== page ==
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What is the Sin of Gluttony, and What are its Consequences?

Gluttony is defined as the over-indulgence or lack of self-restraint in food, drink, or wealth items, especially as status tokens. The English word comes from the Latin and means “to gulp.” Gluttony worships food to feed our own self-love.
Updated May 22, 2024
What is the Sin of Gluttony, and What are its Consequences?

What is Gluttony? What is the definition and consequences of being gluttonous?

"Hear, my son, and be wise, and direct your heart in the way. Be not among drunkards or among gluttonous eaters of meat, for the drunkard and the glutton will come to poverty, and slumber will clothe them with rags." (Proverbs 23:20-21)

Table of Contents

Definition of Gluttony

Gluttony is defined as the over-indulgence or lack of self-restraint in food, drink, or wealth items, especially as status tokens. The English word comes from the Latin and means “to gulp.” Gluttony worships food to feed our own self-love. Merriam-Webster defines gluttony as "habitual greed or excessive eating habits...greedy or excessive indulgence".

Example sentence: "His gluttony knew no bounds, as he devoured an entire cake in one sitting." ~ Smith, John. The Seven Deadly Sins.

"Her insatiable gluttony for luxury goods eventually led to financial ruin." ~ Johnson, Emily. Consumer Culture and Its Discontents.

While gluttony may seem to be a more trivial transgression than the others grouped in the “Seven Deadly Sins,” there is a reason this sin makes the list. With the alarming rate of modern obesity we see today, perhaps many have forgotten or forsaken the warnings against gluttony and its deadly consequences. Let’s look at the biblical references to gluttony to understand its classification as a deadly sin better. 

In ancient Greek, the concept of gluttony is captured by the terms "γαστριμαργία" (gastrimargia) or "λαίμαργία" (laimargia). These terms describe excessive indulgence in food and drink, often implying a lack of self-control and an overemphasis on physical pleasures at the expense of spiritual or moral well-being.

Gluttony and binge eating disorder (BED) are related concepts, but they are understood and addressed in different contexts—one is a moral or ethical issue, while the other is a clinical and psychological condition.

Gluttony in the Bible

Gluttony plunged the whole human race into a state of sin and misery with the first transgression (Genesis 3:6).

Gluttony, or “excess of food,” led to a curse of utter destruction upon Sodom, the standard example of God’s wrath and judgment (Ezekiel 16:49).

In Moses’ day, when Israel craved meat in the wilderness, the Lord sent quail. “While the meat was yet between their teeth, before it was consumed, the anger of the LORD was kindled against the people, and the LORD struck down the people with a very great plague” Interestingly, the name of the place was called “Kibroth-hattaavah” which means “Graves of Craving” (Number 11:18-34; Psalm 78:26-31).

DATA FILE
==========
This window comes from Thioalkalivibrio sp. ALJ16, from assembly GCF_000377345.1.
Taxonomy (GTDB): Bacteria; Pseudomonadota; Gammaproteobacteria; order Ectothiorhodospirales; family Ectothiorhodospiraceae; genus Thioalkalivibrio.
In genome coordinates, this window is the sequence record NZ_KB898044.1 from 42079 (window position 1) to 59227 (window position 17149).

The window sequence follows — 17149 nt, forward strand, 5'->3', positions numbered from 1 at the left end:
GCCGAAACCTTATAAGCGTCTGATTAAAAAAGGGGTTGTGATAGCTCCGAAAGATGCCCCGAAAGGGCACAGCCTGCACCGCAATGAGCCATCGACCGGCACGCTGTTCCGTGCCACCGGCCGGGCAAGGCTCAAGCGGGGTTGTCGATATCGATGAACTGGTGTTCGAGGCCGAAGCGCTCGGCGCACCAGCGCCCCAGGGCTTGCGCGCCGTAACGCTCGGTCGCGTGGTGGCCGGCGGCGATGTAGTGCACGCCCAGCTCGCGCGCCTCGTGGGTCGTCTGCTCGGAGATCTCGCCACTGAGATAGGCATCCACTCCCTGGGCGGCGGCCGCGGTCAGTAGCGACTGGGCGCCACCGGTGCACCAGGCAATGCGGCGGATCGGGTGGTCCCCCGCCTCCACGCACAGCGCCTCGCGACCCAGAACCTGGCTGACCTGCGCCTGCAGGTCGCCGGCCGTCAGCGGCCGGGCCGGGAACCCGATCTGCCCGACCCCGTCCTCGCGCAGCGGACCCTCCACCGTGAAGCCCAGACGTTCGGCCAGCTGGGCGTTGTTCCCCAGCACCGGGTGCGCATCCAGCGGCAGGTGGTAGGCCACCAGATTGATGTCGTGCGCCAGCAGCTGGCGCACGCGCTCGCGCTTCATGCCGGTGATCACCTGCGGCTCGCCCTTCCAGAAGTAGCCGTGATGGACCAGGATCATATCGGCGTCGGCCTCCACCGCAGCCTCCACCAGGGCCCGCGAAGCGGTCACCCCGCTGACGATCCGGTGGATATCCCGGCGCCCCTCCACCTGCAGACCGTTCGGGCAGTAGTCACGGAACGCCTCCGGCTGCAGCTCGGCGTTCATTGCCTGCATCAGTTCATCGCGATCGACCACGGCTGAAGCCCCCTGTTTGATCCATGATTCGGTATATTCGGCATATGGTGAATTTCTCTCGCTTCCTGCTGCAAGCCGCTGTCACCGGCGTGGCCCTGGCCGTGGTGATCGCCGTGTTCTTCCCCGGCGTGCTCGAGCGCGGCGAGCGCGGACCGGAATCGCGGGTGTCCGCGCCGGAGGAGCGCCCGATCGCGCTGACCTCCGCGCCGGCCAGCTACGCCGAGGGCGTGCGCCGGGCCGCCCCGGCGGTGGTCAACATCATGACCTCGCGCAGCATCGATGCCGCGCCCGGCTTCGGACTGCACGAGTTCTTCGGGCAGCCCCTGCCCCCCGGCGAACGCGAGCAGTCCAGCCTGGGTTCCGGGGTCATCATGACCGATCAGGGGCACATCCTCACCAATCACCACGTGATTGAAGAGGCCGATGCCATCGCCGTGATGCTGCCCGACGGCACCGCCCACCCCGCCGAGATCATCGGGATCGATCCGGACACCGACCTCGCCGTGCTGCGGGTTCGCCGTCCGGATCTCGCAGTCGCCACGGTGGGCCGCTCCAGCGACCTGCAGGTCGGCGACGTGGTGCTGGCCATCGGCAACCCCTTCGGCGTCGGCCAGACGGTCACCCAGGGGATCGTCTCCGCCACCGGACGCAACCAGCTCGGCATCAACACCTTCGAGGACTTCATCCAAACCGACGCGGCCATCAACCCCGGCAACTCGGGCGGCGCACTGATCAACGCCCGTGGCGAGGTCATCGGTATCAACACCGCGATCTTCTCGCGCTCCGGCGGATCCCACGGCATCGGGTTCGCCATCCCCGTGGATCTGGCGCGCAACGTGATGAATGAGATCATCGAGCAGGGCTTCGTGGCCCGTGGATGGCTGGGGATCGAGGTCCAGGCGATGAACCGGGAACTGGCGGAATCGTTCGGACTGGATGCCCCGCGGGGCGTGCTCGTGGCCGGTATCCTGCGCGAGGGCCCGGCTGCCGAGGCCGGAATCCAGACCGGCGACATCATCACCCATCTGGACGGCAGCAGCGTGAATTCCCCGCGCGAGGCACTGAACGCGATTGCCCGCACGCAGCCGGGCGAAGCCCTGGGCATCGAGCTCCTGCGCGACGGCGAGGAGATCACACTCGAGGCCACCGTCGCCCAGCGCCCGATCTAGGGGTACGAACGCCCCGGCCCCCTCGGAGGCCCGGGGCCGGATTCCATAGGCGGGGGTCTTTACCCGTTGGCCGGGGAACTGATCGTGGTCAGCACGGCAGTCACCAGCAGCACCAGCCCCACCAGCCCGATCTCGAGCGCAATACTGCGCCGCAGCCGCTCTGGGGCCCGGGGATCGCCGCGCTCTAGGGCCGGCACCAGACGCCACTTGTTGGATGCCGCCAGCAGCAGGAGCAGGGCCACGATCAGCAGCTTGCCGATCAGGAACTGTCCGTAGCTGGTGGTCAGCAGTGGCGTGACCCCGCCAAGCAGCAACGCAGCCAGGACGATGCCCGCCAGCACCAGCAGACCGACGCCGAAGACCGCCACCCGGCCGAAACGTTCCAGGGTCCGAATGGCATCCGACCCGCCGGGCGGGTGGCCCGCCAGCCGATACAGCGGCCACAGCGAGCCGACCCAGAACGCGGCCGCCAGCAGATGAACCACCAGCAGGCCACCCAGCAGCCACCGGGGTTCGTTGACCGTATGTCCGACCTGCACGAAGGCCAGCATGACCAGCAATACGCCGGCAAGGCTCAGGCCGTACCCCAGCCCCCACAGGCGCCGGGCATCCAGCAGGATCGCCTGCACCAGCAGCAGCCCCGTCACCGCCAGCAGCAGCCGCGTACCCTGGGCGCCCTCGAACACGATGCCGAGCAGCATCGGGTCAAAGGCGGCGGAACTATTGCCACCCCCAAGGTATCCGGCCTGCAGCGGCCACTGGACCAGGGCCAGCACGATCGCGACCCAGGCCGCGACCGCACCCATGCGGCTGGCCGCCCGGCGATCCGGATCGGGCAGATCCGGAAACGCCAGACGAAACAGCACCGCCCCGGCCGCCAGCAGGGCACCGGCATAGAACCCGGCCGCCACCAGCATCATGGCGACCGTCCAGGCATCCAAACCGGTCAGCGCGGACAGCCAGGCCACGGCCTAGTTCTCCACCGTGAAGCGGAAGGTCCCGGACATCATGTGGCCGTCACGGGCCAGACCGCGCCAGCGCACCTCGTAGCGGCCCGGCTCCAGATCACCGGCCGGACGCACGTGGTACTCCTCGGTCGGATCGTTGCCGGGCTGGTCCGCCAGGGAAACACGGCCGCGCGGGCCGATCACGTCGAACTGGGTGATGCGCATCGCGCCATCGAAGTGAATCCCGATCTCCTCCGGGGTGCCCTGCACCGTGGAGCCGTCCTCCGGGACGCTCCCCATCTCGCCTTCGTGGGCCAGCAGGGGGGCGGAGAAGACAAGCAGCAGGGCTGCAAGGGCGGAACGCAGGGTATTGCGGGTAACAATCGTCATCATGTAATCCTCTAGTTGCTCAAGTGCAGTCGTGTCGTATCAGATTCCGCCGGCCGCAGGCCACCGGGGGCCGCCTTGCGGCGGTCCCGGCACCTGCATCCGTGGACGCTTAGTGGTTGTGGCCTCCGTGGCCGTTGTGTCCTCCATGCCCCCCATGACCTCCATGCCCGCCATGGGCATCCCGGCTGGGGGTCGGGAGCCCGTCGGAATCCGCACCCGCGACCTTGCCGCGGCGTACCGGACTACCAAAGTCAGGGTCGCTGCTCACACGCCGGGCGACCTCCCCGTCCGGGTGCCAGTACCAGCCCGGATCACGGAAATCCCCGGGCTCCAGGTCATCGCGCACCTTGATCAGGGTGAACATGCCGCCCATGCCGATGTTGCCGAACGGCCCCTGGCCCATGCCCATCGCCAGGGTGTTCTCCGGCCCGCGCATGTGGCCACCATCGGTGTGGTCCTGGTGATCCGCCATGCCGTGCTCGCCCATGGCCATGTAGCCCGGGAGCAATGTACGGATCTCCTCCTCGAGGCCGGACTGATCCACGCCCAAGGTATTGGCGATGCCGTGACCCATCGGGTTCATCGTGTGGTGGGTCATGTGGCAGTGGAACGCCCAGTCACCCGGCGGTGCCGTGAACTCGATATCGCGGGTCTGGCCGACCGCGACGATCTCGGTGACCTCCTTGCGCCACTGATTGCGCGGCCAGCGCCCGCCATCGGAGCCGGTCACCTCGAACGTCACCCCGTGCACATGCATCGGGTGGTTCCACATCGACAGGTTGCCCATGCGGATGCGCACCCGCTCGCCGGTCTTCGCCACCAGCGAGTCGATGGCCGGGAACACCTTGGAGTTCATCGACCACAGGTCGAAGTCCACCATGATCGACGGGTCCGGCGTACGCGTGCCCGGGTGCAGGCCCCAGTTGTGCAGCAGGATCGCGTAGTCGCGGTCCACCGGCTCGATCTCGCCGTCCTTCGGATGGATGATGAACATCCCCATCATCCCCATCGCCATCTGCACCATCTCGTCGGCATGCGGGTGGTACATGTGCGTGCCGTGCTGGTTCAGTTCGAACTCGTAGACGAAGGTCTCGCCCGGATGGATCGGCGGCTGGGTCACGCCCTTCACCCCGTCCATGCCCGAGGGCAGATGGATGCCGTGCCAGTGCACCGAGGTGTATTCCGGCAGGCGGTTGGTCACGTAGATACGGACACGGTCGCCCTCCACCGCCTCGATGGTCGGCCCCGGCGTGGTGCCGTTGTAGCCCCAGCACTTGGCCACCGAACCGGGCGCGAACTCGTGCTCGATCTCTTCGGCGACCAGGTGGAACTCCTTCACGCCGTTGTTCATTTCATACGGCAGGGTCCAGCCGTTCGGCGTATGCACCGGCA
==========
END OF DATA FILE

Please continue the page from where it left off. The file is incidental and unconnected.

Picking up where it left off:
In the New Testament, gluttony is often associated with a lack of self-control and a focus on earthly pleasures over spiritual well-being. For instance, Philippians 3:19 warns against those "whose god is their belly," emphasizing the danger of prioritizing bodily desires. Additionally, in 1 Corinthians 6:12-13, Paul highlights the importance of moderation and the belief that the body should honor God rather than being enslaved by gluttonous desires.

Jesus Christ did not specifically use the term "gluttony" in his teachings, but he addressed the broader concepts of overindulgence, self-control, and the importance of spiritual over physical nourishment. Here are some relevant passages:

Matthew 4:4: "But he answered, 'It is written, Man shall not live by bread alone, but by every word that proceeds from the mouth of God.'" This emphasizes the importance of spiritual sustenance over mere physical consumption.

Luke 21:34: "But watch yourselves lest your hearts be weighed down with dissipation and drunkenness and cares of this life, and that day come upon you suddenly like a trap." This warns against overindulgence and the distractions of earthly pleasures.

Consequences of Gluttony

Furthermore, Church leaders from the rigorous Middle Ages developed a more extensive view of gluttony, as St. Thomas Aquinas did in his work called Summa Theologica. St. Thomas Aquinas emphasized a list of five ways to commit gluttony:

  • Laute - eating food that is too luxurious, exotic, or costly
  • Studiose - eating food that is excessive in quality (too daintily or elaborately prepared)
  • Nimis - eating food that is excessive in quantity (too much)
  • Praepropere - mindless eating (too soon or at an inappropriate time)
  • Ardenter - eating greedily (too eagerly)

St. Thomas Aquinas resolves that "gluttony denotes inordinate concupiscence in eating"; the first three ways are related to the food itself, while the last two are related to the manner of eating. He declares that abstinence from food and drink overcomes the capital sin of gluttony, and the act of abstinence is fasting.

Gregory the Great, also known as Pope Gregory I, extensively addressed the issue of gluttony in his moral and theological writings. In his work "Moralia in Job," Gregory describes gluttony as a sin beyond overeating. He emphasizes that gluttony encompasses any excessive indulgence in food and drink that distracts individuals from their spiritual duties and moral obligations. Gregory believed that gluttony leads to a loss of reason and self-control, making a person more susceptible to other vices. He asserted that gluttony harms the body and the soul, as it fosters a state of spiritual negligence and indulgence in earthly pleasures over divine pursuits.

Furthermore, Gregory categorized gluttony into several types, such as eating before the appointed time, seeking costly and delicate foods, and eating with excessive pleasure. He warned that gluttony could lead to many other sins, including impurity, dullness of mind, and an inability to understand or appreciate spiritual matters. Gregory's teachings on gluttony were part of his broader moral framework, where he aimed to guide Christians toward a life of temperance, self-discipline, and devotion to God. By highlighting the dangers of gluttony, Gregory sought to encourage believers to exercise moderation and focus on their spiritual growth and responsibilities.